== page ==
When someone has a mental health disorder paired with a substance use disorder, the resulting condition is referred to as a dual diagnosis, which is sometimes more recently referred to as a co-occurring disorder. In the majority of these situations the mental health issues associated with them are major depressive disorders and anxiety disorders. That doesn’t mean those are the only mental illnesses that can lead to addiction – nearly any mental health problem can pair into a dual diagnosis.

Still, whether the mental health disorder caused the addiction or it was the substance abuse that built a mental illness, these issues need to be dealt with at the same time to increase the chances of achieving sobriety. Because of this, addiction rehab centers in Connecticut offer both individual and group therapy sessions to best help addicts. If only one part of a dual diagnosis is treated during rehab, relapse back into substance abuse or reoccuring mental health problems are far more likely.


The Opioid Epidemic

The way the opioid epidemic has become one of the root causes for a huge portion of new addiction that is plaguing Connecticut, as well as the greater United States, is a disheartening tale that includes an incredible number of variables. However, on a more personal level, the initial stages of the opioid crisis were formed due to doctors being told that opioids were not addictive, so they relatively freely prescribed narcotic medicines. Opioids were looked at as a kind of miracle pain reliever – all of the relief with none of the side effects. Obviously, that was either a deceitful or an under-studied claim.

Where this story gets especially tragic is that once hospitals and doctors started to take action and prescribe far fewer opioids, there wasn’t much in the way of addiction recovery offered to those who had become dependant on opioids. People stuck in that scenario experiencing the extreme effects of opioid withdrawal took their addiction to the streets, so to speak, and started using heroin.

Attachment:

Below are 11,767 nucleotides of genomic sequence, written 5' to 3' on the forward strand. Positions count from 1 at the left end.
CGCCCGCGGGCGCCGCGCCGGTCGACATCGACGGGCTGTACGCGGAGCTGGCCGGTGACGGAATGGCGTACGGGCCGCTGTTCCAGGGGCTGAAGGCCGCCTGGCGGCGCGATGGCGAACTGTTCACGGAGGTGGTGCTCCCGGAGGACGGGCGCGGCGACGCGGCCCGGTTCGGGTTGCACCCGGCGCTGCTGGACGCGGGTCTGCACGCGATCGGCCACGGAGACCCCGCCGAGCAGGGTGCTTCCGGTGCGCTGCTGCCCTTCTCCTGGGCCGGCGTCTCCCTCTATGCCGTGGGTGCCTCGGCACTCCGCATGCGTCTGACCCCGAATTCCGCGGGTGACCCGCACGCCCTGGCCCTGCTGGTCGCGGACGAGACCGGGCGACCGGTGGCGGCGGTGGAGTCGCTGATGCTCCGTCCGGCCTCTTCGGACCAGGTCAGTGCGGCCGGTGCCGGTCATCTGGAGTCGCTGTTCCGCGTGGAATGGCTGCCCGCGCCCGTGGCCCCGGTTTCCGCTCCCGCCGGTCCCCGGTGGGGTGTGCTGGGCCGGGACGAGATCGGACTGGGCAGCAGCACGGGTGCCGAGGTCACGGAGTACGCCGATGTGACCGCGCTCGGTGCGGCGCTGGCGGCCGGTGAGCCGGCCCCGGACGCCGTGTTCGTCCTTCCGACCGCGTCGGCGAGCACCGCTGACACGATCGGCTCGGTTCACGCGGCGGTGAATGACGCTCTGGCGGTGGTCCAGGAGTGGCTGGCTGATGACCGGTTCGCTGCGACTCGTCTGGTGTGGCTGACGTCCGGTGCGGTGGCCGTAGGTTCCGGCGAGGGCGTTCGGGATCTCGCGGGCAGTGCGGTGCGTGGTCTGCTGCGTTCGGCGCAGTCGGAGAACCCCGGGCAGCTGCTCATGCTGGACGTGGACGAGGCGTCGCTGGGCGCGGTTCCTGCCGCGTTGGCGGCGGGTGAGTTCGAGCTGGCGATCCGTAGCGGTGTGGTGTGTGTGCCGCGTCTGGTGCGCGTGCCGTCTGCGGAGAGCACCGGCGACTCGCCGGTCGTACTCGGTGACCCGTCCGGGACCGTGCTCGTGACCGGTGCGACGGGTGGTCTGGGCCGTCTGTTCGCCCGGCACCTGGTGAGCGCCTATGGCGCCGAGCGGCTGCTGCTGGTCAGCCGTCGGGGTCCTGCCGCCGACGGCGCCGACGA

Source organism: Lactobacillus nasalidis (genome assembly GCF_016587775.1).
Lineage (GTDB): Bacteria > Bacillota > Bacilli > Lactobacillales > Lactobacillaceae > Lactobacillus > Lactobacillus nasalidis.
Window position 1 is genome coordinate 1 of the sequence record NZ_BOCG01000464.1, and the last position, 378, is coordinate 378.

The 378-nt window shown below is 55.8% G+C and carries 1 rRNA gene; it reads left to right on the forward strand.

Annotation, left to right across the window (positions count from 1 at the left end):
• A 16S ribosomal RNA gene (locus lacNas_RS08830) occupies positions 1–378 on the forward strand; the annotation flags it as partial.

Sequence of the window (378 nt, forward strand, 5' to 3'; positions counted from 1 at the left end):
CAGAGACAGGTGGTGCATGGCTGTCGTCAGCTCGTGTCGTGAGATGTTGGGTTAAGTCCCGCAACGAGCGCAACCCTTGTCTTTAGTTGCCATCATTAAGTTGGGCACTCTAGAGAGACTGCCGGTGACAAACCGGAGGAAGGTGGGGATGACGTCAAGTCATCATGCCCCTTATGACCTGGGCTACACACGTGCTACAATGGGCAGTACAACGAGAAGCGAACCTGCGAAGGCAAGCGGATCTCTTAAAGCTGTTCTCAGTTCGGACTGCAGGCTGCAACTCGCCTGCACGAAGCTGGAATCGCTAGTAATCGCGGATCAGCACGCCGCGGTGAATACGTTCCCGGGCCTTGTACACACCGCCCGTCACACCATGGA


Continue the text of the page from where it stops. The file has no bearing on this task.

While there are more than a fair share of people who look at addiction and make claims that it would never happen to them are the reason that the opioid problem has become such a huge, substantial issue here. This classification of drug has left its mark all over the country and has reached extensively into every part of our society across every age group. Likewise, there are people from every group in our country that have made the move from prescribed opioid narcotic drugs to heroin.


Getting Help for Addiction in Connecticut

One thing that should always be taken into consideration when it comes to addiction recovery in Connecticut is that everyone has their own story to tell regarding their reasons for turning to drugs or alcohol. It is because of this disparity of causes that most rehab centers around here work very closely with the patient, and their family if needed, to develop a customized addiction recovery plan that is best suited to treat their substance abuse. No matter what substance is being used, whether a mental health disorder is involved, or what the cause of the addiction is in the first place, those who follow the recovery plans laid out when first getting to rehab have a much stronger toolset to stay away from relapse and finally live a sober life.

When you are ready to find a rehab center in Connecticut for your personal addiction or for a loved one, contact us right away and we will help you get treatment to finally get you and your family back to a life free from substance abuse.